Change accidental respelling behavior upon Key change
S5 - Suggestion
Moving notes down and changing the key signature generates notes that have sharp accidentals instead of being moved up when there is only one semitone interval to the next note.
Open the attached score. Select all notes and go down 4 semitones. Then change the key siganture to A flat major (4 flats) and check to see if it has the same amount of accidentals as the original score. What I'm seeing is that a lot of new sharps are appearing.
First, it is *not* going to be the case that the series of steps you describe yields the sasme number of accidentals. The Down command *changes* accidentals, always respelling using flats as you go down (whereas Up respells using sharps). If your goal is to preserve the original spellings, you need to use the Notes / Transpose, not up & down, which are actually specifically intended to help you spell things with flats or sharps as specified (eg, G Down spells Gb, but F Up spells as F#, when in the key of C).
Anyhow, I don't see any sharps at all after following your steps, nor would I expect to. I see only flats and naturals, as I should. Can you be more specific about which note you think is spelled incorrectly?
What should - and does, for me - happen is that four presses of the Down key transposes everything down four semitone *and* spells all resulting accidentals using flats. When you change the key to Ab, the spellings of the notes are preserved. So in both respects, everything seems to be working as it should.
Marc, here is another way to reproduce it : Create a new staff in C major, add a note to the staff, then change the key to 7 flats. The key signature will add a natural to the note, but if you select the note and press up and then down the note will move to the higher one and will lose the accidental, but it will have the same pitch as before.
Should the key signature change do this automatically?
Not sure why you're seeing this as a bug. Pressing up and then down is not expected to end up in the same state as where you started; regardless of whether you do this after changing a key signature or not.
Pressing up and down is not the same as pressing up and undo!
You're explicitly asking MuseScore to respell the accidentals, first up using sharps, then down again using flats. If your starting situation wasn't spelled using flats, then you now have a respelled score which contains pitch-equivalent notes.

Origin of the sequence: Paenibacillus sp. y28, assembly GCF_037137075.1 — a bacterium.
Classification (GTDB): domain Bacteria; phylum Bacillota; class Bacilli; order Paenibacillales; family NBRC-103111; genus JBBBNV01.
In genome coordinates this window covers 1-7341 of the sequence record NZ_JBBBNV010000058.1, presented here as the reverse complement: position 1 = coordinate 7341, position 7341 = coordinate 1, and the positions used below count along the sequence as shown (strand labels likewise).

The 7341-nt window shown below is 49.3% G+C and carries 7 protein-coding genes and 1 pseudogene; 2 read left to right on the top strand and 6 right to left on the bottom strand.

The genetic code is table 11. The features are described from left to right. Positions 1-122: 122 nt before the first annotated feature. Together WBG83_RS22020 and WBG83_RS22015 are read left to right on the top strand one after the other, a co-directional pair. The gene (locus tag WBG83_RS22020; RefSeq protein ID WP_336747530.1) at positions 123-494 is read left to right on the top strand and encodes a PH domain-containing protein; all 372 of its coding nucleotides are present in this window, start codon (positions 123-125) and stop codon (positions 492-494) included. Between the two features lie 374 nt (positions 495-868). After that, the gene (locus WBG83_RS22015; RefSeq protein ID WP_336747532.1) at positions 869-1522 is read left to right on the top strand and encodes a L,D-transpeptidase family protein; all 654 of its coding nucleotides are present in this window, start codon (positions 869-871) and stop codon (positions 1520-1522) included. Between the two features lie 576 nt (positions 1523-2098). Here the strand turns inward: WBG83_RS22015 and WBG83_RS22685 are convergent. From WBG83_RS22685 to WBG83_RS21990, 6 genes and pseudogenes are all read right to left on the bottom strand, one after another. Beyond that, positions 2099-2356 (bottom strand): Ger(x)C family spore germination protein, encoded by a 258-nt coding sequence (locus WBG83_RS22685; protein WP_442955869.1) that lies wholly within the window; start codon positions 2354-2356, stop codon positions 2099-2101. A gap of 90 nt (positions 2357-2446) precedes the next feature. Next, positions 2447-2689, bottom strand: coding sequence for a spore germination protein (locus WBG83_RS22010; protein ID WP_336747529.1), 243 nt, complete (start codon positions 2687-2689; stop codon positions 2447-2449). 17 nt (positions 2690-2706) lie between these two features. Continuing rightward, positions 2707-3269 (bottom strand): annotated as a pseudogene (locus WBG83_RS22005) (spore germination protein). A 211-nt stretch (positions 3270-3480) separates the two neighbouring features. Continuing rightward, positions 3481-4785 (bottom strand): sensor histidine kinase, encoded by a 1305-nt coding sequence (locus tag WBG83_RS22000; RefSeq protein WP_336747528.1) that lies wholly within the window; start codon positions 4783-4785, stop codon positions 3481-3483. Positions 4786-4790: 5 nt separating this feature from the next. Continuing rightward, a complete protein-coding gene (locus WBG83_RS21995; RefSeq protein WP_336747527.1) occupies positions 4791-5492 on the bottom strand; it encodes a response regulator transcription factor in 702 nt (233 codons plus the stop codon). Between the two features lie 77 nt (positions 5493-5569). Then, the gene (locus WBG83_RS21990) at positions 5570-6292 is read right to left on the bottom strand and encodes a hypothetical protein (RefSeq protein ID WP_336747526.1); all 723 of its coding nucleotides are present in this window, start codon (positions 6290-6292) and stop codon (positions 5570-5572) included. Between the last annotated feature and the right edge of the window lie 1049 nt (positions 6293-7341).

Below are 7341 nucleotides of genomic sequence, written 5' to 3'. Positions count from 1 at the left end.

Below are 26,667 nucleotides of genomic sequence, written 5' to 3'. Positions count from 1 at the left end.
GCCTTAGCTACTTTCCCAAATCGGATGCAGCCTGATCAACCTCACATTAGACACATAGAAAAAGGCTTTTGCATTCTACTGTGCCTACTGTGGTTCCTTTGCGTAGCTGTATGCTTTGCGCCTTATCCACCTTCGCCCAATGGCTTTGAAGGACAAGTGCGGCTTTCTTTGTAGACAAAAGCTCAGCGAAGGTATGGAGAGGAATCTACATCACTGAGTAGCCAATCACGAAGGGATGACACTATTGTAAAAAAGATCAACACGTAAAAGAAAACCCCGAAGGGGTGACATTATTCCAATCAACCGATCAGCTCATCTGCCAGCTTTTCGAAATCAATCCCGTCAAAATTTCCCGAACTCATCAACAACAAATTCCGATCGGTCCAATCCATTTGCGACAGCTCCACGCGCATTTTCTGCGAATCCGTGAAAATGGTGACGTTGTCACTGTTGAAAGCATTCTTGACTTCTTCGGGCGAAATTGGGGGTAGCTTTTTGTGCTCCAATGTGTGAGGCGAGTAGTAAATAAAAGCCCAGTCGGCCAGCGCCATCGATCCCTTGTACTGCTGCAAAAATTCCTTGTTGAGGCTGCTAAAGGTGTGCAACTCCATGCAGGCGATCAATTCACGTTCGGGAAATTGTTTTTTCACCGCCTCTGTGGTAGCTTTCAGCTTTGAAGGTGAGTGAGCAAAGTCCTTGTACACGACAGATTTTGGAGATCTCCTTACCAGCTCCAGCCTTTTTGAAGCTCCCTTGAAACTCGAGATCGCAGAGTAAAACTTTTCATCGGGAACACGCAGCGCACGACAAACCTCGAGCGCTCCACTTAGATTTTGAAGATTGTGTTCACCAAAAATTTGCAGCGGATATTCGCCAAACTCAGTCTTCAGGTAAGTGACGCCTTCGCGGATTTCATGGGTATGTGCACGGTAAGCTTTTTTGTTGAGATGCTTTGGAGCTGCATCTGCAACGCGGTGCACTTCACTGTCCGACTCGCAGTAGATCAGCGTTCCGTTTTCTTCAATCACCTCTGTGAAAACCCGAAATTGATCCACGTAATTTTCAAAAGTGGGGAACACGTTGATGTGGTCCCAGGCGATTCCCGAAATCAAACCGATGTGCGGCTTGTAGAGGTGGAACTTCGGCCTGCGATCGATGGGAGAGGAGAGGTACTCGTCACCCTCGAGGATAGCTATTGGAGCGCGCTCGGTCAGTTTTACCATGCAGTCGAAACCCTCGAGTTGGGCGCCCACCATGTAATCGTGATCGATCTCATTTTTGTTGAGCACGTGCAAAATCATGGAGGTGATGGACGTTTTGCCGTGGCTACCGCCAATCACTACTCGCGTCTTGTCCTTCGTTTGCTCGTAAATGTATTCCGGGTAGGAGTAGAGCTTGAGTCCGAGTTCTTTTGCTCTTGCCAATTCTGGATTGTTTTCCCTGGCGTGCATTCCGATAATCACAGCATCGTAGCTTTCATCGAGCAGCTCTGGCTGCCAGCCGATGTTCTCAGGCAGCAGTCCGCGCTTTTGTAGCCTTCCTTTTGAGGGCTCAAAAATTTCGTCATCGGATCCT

[EDIT] Sorry, I only now realize you're asking whether changing the key signature should auto-respell. Probably you're thinking along the lines of respell to flats if new key has flats. Respell to sharps if new key has sharps.
Although possible I'm not sure if it would be desired. To me (a decent amateur composer) it would be more confusing to see double-accidentals appearing rather than seeing a natural respell on the same staffline, but that might just be me :)
I am not understanding. What note are you adding? When I follow your instructions, I get exactly what I expect: eg, moving a "D" up produces Eb (no accidental needed); moving it back down produces Ebb which is correct for that key.
So I introduce a note :
And then I change the signature to 7 flats and I get this :
When what I want is to get this :
What you're asking is a different way of respelling accidentals upon applying a key change. The way MuseScore currently handles the respelling (correctly!) is the way that affects the original spelling the least as far as I can tell. For me, that is also the most desired state. Therefor this is not a bug report but a feature request to alter that behavior.
Refer to the attached picture with a starting situation, followed by the current logic applied by MuseScore, then the respelling by arrow keys and lastly a manual respelling closer resembling what you're requesting.
Also note that MuseScore has a respell pitches command that might suit your preferences better (https://musescore.org/en/handbook/accidentals#respell-pitches). The current implementation has my preference though.
Indeed, changing key is *not* supposed to change notes. That's what the transpose function is for. Different tools for different jobs. Things are working as they are designed to work, and need to work if we are to allow people to change key without changing notes, which is very often desired. If you want notes changed, use transpsoe. If you don't, then simply change the key signature. This is a good thing. Changing them both to do the same thing would be a step backwards - it would elimiante the possibility to change keys without changing spelling.